Though Beckett pitched an eight-pitch, 1-2-3 first, his struggles began an inning later, with back-to-back one-out hits putting Tigers on second and third. Beckett got out of the second thanks to Ryan Sweeney, who covered a fair amount of ground to catch Jhonny Peralta‘s fly ball near Pesky’s Pole. Sweeney then threw a perfect one-hopper to Jarrod Saltamacchia, gunning down Delmon Young (3-5) at the plate to end the threat.

Saltalamacchia and Sweeney helped give Beckett a two-run lead in the bottom of the second, with Saltamacchia homering to center to lead off the inning. Sweeney then singled and scored from first on a double to the center field warning track by Scott Podsednik, who’s batting .444 in 12 games this season.

But Beckett immediately coughed up the lead, allowing three runs in the top of the third. Center fielder Quintin Berry (3-5) put the Tigers on the board with an RBI single with two men on, and Brennan Boesch tied the game with a sacrifice fly. Berry then stole second and went to third on a flyout, and Prince Fielder (2-4) singled to center to put the Tigers up 3-2.

Saltalacchia bailed out Beckett in the bottom of the third, following up a Kevin Youkilis double with a game-tying single, but Beckett just couldn’t regain the sharpness his pitches had in the first inning. Berry reached on an infield single to start the fifth, went to third on a stolen base and throwing error by Saltalamacchia, then scored on a single by Miguel Cabrera (2-5) to put the Tigers back up 4-3.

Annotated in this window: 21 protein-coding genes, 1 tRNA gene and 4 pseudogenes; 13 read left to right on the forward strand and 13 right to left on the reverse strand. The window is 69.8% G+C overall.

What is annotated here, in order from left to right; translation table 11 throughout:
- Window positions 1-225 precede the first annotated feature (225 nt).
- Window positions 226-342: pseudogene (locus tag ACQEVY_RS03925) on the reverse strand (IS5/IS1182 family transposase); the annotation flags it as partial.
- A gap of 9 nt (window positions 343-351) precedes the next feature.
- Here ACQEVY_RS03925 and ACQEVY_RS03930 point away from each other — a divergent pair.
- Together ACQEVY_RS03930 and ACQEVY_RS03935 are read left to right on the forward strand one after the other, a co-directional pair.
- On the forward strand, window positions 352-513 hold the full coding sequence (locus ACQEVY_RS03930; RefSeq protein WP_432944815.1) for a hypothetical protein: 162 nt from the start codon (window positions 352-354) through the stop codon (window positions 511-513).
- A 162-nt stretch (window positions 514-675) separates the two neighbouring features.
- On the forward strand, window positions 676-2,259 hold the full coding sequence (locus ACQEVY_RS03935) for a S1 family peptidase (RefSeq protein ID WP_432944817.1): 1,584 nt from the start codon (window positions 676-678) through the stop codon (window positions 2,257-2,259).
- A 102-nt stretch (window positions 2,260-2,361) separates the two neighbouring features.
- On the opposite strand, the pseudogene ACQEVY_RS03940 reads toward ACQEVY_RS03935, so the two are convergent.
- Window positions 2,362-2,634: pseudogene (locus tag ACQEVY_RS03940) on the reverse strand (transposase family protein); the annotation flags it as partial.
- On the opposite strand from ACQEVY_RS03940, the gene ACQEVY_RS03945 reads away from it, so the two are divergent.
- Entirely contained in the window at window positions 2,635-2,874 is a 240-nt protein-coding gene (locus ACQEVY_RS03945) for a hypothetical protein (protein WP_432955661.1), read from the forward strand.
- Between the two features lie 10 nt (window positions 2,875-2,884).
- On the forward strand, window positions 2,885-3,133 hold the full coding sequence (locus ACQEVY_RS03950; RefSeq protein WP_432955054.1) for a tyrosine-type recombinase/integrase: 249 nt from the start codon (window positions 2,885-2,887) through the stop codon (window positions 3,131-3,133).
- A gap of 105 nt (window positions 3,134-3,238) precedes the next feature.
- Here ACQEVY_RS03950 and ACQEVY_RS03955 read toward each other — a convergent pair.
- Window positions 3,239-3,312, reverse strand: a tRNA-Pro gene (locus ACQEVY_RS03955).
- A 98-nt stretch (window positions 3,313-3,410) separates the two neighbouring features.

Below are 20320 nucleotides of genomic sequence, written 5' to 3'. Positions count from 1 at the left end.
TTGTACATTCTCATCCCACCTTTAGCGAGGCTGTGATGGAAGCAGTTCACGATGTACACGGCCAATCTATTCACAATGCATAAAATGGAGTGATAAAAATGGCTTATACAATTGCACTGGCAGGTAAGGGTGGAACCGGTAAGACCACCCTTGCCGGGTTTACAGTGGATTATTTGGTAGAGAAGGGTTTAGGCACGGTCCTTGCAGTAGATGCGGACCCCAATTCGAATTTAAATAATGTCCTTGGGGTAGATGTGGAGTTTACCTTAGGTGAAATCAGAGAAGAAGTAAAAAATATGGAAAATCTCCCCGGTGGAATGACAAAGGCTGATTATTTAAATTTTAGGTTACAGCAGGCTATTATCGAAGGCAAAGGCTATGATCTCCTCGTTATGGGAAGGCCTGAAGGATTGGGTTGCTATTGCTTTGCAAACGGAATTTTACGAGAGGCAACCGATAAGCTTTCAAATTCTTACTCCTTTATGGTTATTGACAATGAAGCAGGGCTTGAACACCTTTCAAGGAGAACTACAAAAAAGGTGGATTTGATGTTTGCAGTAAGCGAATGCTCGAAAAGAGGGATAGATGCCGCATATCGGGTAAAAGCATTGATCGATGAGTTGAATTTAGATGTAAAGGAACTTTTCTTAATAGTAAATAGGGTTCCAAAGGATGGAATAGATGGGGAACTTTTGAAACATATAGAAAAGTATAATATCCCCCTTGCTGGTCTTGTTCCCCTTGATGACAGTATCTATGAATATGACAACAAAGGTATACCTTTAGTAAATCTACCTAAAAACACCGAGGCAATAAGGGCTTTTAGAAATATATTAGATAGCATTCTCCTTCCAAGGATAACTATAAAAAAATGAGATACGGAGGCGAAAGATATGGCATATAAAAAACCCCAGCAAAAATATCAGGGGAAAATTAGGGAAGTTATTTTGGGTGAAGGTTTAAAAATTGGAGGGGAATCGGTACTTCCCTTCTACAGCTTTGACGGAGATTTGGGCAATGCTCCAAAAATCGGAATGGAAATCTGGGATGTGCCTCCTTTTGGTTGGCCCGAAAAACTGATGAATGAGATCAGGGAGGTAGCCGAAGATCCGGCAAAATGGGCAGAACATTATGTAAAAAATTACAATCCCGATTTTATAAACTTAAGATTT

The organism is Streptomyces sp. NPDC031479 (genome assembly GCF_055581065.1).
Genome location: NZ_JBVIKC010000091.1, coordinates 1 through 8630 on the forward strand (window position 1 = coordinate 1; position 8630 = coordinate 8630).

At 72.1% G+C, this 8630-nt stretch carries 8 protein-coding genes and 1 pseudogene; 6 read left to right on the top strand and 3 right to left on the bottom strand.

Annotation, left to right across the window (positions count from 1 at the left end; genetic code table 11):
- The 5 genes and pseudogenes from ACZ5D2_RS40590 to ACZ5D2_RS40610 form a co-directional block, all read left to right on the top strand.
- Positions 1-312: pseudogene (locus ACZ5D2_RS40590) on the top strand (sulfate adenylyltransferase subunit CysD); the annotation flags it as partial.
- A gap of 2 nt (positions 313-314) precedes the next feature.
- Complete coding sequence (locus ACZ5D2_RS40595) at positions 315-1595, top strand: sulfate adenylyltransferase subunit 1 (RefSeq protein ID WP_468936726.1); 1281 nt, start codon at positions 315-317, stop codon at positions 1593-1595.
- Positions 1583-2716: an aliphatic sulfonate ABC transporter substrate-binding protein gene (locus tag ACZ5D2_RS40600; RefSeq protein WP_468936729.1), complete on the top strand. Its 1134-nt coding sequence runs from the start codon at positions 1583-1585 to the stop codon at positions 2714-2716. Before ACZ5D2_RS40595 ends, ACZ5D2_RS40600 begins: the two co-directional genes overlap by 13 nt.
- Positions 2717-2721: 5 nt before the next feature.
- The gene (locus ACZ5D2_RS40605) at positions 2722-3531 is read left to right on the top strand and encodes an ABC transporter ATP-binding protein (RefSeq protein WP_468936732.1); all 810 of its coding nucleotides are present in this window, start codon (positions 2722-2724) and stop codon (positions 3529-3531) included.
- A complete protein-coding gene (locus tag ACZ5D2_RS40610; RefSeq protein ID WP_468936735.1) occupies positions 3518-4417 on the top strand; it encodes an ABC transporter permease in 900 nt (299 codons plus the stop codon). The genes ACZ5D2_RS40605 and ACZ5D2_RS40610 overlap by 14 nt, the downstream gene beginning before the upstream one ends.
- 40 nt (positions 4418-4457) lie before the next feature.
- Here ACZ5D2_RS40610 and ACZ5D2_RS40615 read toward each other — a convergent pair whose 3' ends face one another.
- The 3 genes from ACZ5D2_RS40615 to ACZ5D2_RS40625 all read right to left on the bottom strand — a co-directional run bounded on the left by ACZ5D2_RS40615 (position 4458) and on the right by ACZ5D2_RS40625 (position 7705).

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Athletics’ Norberto Halts Red Sox Comeback in Ninth

Oakland Athletics second baseman Jemile Weeks drives in two in the fourth inning of Tuesday's game against the Red Sox at Fenway Park. (Photo by Jim Rogash/Getty Images)

Down two with two men on in the bottom of the ninth, Kevin Youkilis grabbed a batting helmet. The oft-injured Youkilis didn’t start Tuesday against the Oakland Athletics due to back stiffness, but no one left on the bench gave the Boston Red Sox a better chance of tying and possibly winning the game.

Unfortunately, Youkilis just couldn’t get loose enough to bat. The almost-comeback ended with the “almost” fully intact. The Athletics beat the Red Sox, 5-3.

Norberto Dominates in Two-Thirds Inning